• The first poster replied to them with the following:

“If we were deeper, then I’d absolutely save the raise until the river and check/shove, but here if we had bet slightly larger for our open, we would have 58k behind and 14.4k in the pot going to the flop. If the opponent bets say 10k on the flop, we then have 48k behind and 34k in the pot… so when the opponent bets the turn, we’ll be pot-committed for a shove there.”

I think there are several issues here, in the initial poster’s thoughts, as well as the responses, that make this a nice instructional spot.

  • Here were the thoughts I shared:

As much as 11 hands isn’t enough of a sample size, villain has certainly been a maniac in this time, so I think it’s wise to adjust to exploit that. I think the optimal strategy in this hand is simply to check/call flop and turn, and check/shove river if they haven’t gotten all in already. We have the best hand likely 100% of the time as we should feel confident this player type would reraise us preflop with AQ/AK/99, as well as sometimes A9, maybe any ace. Regardless, the key factors here are:

  1. We have an extremely strong hand, the effective nuts on the flop
  2. Villain’s range is extremely weak on this board
  3. Villain is a maniac whose primary post flop mistake is bluffing/aggressing too much with weak holdings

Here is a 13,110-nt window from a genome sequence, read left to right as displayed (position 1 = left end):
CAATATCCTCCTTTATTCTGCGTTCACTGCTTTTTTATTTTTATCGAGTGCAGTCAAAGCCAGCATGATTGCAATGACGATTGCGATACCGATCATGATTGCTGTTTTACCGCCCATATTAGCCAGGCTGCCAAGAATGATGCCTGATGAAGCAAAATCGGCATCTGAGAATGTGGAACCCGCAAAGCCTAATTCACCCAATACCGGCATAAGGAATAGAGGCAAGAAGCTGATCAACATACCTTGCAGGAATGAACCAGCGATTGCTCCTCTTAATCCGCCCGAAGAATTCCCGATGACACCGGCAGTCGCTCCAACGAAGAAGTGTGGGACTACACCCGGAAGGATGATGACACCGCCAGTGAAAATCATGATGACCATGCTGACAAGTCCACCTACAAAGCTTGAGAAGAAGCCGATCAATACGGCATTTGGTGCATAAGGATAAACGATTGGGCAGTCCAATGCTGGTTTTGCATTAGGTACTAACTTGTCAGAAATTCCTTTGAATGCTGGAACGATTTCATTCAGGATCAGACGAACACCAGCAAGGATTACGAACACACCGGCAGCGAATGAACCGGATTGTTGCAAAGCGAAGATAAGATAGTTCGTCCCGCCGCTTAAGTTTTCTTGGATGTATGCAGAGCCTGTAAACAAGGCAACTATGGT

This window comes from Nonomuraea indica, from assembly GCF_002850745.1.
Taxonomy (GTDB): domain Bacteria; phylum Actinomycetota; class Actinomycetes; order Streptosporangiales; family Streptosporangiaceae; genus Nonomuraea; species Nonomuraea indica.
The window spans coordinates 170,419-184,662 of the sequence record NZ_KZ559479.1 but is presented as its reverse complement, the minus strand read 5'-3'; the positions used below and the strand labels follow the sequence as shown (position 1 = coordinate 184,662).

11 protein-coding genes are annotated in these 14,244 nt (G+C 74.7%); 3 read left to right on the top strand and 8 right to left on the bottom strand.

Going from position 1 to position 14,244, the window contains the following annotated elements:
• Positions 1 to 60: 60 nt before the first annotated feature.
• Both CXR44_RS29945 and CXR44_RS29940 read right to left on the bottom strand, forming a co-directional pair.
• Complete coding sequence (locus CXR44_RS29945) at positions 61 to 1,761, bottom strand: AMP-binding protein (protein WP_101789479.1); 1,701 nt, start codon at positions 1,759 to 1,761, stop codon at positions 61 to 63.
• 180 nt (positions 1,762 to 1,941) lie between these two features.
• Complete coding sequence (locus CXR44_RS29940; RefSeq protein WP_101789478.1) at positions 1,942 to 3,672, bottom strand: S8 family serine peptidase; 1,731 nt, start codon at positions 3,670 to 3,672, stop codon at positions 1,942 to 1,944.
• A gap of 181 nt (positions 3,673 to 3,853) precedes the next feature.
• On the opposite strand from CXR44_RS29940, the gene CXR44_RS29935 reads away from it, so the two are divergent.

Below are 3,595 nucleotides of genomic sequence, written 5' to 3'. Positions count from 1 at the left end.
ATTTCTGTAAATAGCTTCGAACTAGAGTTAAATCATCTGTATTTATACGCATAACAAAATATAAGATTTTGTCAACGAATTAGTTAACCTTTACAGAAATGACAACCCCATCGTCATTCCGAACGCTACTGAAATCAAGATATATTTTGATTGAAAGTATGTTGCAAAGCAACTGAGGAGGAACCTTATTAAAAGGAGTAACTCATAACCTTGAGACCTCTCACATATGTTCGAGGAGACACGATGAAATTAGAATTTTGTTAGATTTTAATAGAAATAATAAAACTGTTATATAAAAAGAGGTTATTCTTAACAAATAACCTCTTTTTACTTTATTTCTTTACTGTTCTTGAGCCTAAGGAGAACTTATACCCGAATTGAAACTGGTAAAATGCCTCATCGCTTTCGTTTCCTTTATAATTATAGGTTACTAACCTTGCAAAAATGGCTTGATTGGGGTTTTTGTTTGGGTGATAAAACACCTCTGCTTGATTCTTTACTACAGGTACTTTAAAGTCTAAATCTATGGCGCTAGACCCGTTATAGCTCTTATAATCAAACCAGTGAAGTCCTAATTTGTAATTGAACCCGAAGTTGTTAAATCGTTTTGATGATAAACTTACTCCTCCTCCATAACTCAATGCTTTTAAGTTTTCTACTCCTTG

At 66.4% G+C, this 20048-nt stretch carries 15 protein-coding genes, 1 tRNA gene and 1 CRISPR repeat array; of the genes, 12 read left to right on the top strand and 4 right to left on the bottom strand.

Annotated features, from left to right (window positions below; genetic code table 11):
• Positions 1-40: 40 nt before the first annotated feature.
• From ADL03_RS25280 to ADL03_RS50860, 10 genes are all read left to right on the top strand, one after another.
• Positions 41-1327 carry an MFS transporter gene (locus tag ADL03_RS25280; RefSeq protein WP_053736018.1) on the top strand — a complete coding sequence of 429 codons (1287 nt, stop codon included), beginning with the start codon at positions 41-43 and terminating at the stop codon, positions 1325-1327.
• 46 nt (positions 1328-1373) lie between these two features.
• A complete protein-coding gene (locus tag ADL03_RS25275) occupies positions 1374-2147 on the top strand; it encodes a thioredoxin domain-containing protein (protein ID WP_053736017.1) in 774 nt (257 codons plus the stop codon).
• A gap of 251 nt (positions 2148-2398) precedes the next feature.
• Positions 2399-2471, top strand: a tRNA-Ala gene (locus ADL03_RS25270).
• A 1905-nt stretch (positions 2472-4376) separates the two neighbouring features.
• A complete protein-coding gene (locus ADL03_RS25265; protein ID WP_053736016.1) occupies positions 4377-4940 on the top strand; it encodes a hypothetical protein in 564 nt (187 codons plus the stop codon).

When framed like this, taking any aggressive action on the flop or turn seems quite sub-optimal; particularly check-shoving. This opponent seems like a bluffy lunatic, so we are going to promptly take away his option to bluff and be a lunatic with air?

Pot commitment?

This is in reference to the comment about us being pot committed so we shove… the concept of pot commitment is being misapplied here. In fact, pot commitment shouldn’t factor into any decisions in this particular hand. We have a bona fide monster for the situation, of course we’re willing (and eager) to get an effective starting stack of 32 BB in, and so we have no need to consider pot commitment. The question is how do we best accomplish that goal? Villain’s range is super weak, and villain is probably a maniac prone to making wildly out of line aggressive actions. So let them aggress.

Check/calling

I like a line of check/call twice, and check to them again on the river. An alternative might be to bet the river really small, like a “please don’t move all in on me” blocking bet, in the hope that they see that as weak and pounce. But, given how wide and weak their range is on this board, I feel like just checking is better. If they should check behind us on the flop, which probably won’t happen often, I would probably check to them again on the turn. Since when can a proper maniac resist blowing up after being checked to twice?